With the further concentration of urban resources to increase competitiveness and the continued increase in urban density in a large number of Chinese cities, the density of primary and secondary schools in cities, and the corresponding density of students and teachers in a single school, has further increased. As a result, the problems of insufficient land and limited activity space faced by the planning and construction of campuses continue to be highlighted, while the intensification caused by high density largely limits the design of primary and secondary schools in terms of spatial scale, flow lines, and behavioral patterns. However, high density is not the root cause of the above problems, it is a final presentation of the results. It is the architectural organization that determines the spatial organization that is the core of the problem: the hierarchy inherent in the management of school education makes the campus design often start from the top-down mindset of the administrators, and the pursuit of effective management and management safety. Institutional hierarchy forms the planning hierarchy, axes, static and dynamic zoning, including teaching, sports and living in a series of three areas of planning and other design methods, none of which is a reflection of this design thinking mode. And this starting point precisely ignored as most of the actual users of the student's own behavioral needs and its corresponding space requirements. Therefore, in the process of design practice, the author constantly tries to explore the design of primary and secondary schools in a high-density environment from the perspective of user behavior, and sums up the corresponding three major coping strategies and refined coping methods.
Strategy one: small scale
The essence of paying attention to small scale is to abandon the top-down management thinking mentioned above from the beginning of planning and design, and instead pay attention to the spatial perception and usage needs of the actual users of each primary and secondary school campus building - primary and secondary school students - in a bottom-up manner. Based on the research and interviews with students at the beginning of each design practice, this demand is clear: they oppose the oppressive and boring space of large scale buildings, and love the campus that can constantly stimulate "chance encounters" and "fun", with a strong sense of "change". They love the campus space with a strong sense of "change" that constantly stimulates "encounters" and "fun". The fundamental reason for this demand is the contradiction between limited space and extremely long usage time: first, primary and secondary schools in high-density environments do not have as much space as university campuses, and often have extremely limited space; second, almost all students need to study and live in a campus environment for three to six years, or even nine years. How can the above dichotomy be most effectively changed?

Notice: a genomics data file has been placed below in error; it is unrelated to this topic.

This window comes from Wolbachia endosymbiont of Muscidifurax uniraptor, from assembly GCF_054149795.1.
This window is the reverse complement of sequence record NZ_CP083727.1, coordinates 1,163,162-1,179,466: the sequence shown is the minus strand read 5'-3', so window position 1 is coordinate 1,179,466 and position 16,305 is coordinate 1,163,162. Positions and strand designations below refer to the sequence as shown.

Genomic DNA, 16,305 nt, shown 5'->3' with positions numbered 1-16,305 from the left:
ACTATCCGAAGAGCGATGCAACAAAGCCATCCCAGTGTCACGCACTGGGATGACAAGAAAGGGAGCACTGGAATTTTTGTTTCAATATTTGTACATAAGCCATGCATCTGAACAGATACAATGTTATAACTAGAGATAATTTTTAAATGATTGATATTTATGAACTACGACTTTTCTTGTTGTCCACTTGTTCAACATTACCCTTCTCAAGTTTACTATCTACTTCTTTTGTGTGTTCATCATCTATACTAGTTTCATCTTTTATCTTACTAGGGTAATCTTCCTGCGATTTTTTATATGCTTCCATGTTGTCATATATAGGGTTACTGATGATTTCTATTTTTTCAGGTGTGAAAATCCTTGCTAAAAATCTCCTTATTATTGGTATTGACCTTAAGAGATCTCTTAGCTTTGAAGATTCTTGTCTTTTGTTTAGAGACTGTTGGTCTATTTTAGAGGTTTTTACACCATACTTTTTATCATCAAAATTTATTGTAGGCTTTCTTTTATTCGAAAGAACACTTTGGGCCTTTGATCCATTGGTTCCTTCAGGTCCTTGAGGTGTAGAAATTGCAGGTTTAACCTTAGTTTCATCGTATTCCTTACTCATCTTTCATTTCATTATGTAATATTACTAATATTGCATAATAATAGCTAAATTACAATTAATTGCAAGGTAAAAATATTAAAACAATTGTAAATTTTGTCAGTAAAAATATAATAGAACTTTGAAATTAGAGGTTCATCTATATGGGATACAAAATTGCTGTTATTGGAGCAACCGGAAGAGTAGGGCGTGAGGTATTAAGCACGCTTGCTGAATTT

The answer is to create spatial complexity that is proportional to the length of use by the user.
The core strategy adopted by the author is to create a campus space with a high degree of complexity and spatial ephemerality by combining small-scale architectural spaces. However, how to resolve the strong mutual exclusivity between small scale and high density, two characteristics under contemporary urban architecture? There are three approaches.
Prototypes and variables
The strategy of small scale refers to the combination of a large number of repeated or non-repeated small-volume buildings and spaces, in which a unified prototype is found and the greatest changes in architectural elements and design language are sought on this basis. Take the Haishu School of Hangzhou Future Science and Technology City (hereinafter referred to as "Haishu School") as an example, this school, which will be put into use in 2018, includes 27 classes of elementary school and 12 classes of kindergarten, with a total building scale of 28,000 square meters. The design hopes to fully restore the intention of the "fairy tale town" in the children's drawings at the beginning of the design, refining the unified prototype of small houses with sloping roofs, as well as the rich and changing colors, the scale of the small houses and the width of the streets. 15 small buildings with sloping roofs form a combination under the corresponding unified prototype. The spatial logic of the campus is formed by the combination of the 15 small buildings with sloping roofs and the maximum variation of the above variables.
Small volume is not the same as small scale, and the design method of simply breaking up large buildings and tearing them down is not a solution to the problem. In any campus building, there are 1) the urban scale at the campus planning level, 2) the building scale at the individual level, and 3) the scale of the building elements formed by the basic unit elements of the building - stairs, roofs, terraces, interfaces, etc. The change in density will redefine the organization between the above three.